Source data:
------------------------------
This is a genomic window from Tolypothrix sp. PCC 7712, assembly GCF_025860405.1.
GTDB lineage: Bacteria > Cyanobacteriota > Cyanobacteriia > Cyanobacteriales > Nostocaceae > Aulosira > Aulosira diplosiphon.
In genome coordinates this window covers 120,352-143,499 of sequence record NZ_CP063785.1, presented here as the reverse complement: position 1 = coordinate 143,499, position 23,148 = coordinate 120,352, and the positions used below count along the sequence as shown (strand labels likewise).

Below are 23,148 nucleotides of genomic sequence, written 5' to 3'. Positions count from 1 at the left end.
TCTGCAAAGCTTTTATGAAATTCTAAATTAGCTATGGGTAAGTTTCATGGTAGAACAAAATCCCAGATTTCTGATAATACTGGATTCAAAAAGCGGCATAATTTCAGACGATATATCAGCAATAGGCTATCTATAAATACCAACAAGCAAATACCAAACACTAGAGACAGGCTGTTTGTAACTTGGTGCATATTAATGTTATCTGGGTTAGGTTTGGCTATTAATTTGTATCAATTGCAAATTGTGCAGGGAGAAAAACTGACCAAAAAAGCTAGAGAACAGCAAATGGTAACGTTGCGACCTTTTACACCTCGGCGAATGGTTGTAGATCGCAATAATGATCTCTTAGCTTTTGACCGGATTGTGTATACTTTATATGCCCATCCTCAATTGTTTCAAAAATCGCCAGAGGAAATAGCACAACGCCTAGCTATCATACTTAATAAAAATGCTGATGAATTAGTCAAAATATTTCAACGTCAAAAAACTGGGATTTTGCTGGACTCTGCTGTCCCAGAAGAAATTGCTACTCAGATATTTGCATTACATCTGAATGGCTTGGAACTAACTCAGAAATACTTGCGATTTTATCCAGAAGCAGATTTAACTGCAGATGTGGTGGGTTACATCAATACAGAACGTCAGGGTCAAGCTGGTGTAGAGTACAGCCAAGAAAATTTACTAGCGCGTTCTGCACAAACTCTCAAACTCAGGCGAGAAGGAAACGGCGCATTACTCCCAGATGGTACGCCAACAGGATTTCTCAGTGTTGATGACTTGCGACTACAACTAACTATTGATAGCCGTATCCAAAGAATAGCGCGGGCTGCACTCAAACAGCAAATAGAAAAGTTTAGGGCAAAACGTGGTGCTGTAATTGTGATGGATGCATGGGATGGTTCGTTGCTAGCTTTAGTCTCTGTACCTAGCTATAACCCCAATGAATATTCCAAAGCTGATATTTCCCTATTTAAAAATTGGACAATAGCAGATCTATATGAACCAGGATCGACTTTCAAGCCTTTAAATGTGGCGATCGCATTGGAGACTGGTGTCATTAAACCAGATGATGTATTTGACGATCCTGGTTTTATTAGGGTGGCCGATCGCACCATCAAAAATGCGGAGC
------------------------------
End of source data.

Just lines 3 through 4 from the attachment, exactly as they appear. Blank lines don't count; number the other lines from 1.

In genome coordinates this window covers 120,352-143,499 of sequence record NZ_CP063785.1, presented here as the reverse complement: position 1 = coordinate 143,499, position 23,148 = coordinate 120,352, and the positions used below count along the sequence as shown (strand labels likewise).

Below are 23,148 nucleotides of genomic sequence, written 5' to 3'. Positions count from 1 at the left end.